The Divorcee Café offers advice to men and women navigating divorce
Sep 07, 2018 15h36
By Jana Klopsch
Elif Ekin, founder of the Divorcee Café offers a safe space, guidance, and her specialty baklava. (Photo by Alexandra Ortiz)
By Lori Gillespie| [email protected]
Elif Ekin knows how difficult navigating change can be. When her marriage ended, she struggled to find the support and advice she needed and craved. Without family nearby, she didn’t know where to go or who to reach out to.
“I was talking to a friend one day about not knowing what to do and she wrote down on a piece of paper a number for an attorney. That was all I had to go on,” Ekin said. “And looking back after the divorce was final, I realized I would have done many things differently. I didn’t know that you could go to different people to talk to them for free consultations, like mortgage people, or realtors or financial people. Sometimes another set of eyes on a divorce decree or other documents can be make a huge difference. And if I did know that, how do I find them? The whole process can be so overwhelming.”
When she looked back at the process, she realized that many things could have gone better — not only from a decree standpoint, but from a support and stress-level standpoint as well. Another thing she realized is that was she wasn’t alone. Other people had the same questions she had had, so she set out to do something about it. She started the Divorcee Café.
“I asked a friend who had space if we could use it,” Ekin said. “And I asked some of my friends if they would come and hold space to offer advice and guidance and support. Because you don’t know what you don’t know, and often you don’t know what you need.” The response she got from her friends was overwhelmingly yes.
She felt that if she could bring some of these advisors and guides together, it could be a safe place for those seeking advice about divorce to get answers. “I realized that the café needed to be a whole day event,” Ekin said. Divorcee Café currently runs regularly on the first Wednesday of the month, from 9 a.m. until 6 p.m. The professionals who come and hold space for free each month, and they come from all walks of professional life. There are attorneys and real estate agents, massage therapists and life coaches, and they all come to help people through a difficult time.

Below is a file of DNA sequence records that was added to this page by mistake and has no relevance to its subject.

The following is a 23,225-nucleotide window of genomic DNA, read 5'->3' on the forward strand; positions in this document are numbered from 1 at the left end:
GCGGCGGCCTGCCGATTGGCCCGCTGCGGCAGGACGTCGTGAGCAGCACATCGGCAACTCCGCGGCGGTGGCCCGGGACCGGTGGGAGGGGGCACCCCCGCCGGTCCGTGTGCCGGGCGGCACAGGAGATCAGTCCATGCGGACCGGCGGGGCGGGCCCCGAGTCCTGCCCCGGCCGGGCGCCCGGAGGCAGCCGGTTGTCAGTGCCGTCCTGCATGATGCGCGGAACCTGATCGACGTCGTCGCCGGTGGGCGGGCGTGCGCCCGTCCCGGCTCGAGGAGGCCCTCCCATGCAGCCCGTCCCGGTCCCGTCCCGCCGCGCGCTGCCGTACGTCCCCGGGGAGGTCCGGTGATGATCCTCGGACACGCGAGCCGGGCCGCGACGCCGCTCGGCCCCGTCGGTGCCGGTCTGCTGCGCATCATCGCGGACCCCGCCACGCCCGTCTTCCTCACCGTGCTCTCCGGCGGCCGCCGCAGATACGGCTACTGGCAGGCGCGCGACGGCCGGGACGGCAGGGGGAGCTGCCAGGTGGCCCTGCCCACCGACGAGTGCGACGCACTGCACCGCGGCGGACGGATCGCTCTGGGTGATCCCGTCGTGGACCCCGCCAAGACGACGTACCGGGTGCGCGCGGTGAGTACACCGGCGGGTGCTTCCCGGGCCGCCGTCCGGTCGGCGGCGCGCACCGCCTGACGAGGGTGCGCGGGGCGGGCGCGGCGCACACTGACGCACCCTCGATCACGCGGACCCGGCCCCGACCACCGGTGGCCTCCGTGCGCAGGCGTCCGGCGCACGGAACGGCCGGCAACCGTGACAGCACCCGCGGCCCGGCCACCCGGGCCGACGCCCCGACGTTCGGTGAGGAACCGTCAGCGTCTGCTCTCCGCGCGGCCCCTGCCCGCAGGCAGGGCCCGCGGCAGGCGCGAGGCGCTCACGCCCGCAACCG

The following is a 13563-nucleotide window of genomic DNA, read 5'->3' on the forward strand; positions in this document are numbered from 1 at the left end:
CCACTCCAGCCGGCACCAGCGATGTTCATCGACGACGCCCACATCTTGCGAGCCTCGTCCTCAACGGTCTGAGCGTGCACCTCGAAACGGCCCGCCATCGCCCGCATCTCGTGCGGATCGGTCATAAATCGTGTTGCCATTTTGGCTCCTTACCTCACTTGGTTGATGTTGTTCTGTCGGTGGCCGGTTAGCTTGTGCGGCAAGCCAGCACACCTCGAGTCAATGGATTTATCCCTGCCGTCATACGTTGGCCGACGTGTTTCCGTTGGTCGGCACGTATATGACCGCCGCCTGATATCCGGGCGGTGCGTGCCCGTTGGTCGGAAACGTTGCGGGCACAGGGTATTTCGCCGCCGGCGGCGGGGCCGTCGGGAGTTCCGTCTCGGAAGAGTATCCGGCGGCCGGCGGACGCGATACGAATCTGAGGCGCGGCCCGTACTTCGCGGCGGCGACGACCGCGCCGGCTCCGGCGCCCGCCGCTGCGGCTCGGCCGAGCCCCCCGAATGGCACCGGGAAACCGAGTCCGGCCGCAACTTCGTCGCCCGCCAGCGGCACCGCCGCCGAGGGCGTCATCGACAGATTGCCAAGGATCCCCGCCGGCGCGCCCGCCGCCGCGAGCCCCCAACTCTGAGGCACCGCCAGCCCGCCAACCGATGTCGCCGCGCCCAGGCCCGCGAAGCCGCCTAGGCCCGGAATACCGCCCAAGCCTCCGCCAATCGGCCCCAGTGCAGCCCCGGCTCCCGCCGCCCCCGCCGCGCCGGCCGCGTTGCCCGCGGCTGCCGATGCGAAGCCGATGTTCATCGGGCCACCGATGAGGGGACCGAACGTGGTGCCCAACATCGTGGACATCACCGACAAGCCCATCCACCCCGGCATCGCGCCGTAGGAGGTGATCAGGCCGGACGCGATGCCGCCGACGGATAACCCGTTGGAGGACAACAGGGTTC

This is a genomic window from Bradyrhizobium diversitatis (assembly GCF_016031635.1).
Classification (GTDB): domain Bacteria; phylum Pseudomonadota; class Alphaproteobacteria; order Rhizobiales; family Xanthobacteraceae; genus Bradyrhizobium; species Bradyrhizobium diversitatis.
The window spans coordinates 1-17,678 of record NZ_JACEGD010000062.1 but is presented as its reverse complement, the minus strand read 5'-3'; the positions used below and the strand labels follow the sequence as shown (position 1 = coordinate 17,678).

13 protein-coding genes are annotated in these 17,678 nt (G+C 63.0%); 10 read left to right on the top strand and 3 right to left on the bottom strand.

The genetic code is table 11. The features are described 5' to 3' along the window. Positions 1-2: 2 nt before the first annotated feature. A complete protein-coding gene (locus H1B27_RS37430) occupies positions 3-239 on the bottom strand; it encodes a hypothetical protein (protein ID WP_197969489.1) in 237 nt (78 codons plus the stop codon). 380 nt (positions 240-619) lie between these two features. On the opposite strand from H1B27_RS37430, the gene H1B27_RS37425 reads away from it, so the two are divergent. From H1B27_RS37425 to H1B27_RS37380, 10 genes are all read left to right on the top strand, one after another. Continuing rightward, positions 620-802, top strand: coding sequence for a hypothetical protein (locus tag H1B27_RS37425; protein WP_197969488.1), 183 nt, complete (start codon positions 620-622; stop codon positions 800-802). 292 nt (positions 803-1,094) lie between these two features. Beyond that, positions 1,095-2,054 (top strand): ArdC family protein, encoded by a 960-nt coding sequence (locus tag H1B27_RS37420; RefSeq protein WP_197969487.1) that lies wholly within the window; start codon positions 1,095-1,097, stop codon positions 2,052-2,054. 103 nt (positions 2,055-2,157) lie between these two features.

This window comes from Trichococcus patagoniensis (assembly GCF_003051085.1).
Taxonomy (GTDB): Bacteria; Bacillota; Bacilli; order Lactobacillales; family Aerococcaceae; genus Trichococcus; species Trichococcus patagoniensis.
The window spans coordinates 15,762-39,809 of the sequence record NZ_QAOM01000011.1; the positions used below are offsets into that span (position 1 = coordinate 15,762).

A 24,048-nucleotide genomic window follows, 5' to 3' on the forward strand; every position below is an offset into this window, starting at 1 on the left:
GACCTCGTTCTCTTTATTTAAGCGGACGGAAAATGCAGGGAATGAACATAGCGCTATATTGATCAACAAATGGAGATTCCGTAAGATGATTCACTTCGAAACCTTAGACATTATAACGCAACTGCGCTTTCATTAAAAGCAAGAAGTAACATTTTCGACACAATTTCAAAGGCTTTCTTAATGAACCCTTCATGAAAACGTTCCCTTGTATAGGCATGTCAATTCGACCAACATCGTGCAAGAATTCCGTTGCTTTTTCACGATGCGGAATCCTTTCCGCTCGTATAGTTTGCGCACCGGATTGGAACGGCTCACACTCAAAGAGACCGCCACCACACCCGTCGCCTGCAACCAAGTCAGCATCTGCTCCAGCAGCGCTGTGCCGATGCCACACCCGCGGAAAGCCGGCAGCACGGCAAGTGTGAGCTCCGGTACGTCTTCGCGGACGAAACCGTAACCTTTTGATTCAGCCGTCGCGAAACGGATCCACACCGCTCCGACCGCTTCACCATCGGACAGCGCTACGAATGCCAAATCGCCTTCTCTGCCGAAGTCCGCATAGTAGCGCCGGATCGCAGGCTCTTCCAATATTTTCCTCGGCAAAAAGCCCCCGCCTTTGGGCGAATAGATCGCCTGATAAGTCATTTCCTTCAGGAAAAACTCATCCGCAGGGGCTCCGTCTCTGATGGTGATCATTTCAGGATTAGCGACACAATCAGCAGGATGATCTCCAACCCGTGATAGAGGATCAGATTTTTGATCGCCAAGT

After a couple of years, the Divorcee Café outgrew their first space. They have been in a temporary spot for a few months. “We’re in the process of turning Divorcee Café into a non-profit,” Ekin said. She is hoping that this action will lead to finding a new, perfect space in Sugar House.
“I have a vision of what I want this to become. I see the Divorcee Café in an old house with a lot of character and a garden,” Ekin said. “It could supply the community with room to have meetings and classes and group sessions throughout the month. Inside the building would have a small micro café and library, so it can be a safe place to come and learn and research what it is you need to get well. I love Sugar House, I live in Sugar House. It is a great central location.”
The Divorcee Café has already done some amazing things to help both men and women dealing with divorce.
“Coming out of a marriage is hard on everyone in the familial unit. Both men and women need help navigating a new world, a single world, and often a single world where you have children,” Ekin said. “Having someone who has been through a similar experience, learning what they did right and what they think they could have done better, saves a lot of heartbreak and money. Everyone needs someone to talk to, someone to ask questions to, and the Divorcee Café is a safe place to do that.”
Being a single mom, Ekin needed to also support her family, so she started Bohemian Baklava and makes specialty Turkish baklava. She always has some on hand at the Divorcee Café, as well as tea and Turkish coffee.
More information on the Divorcee Café can be found at www.divorceecafe.com/.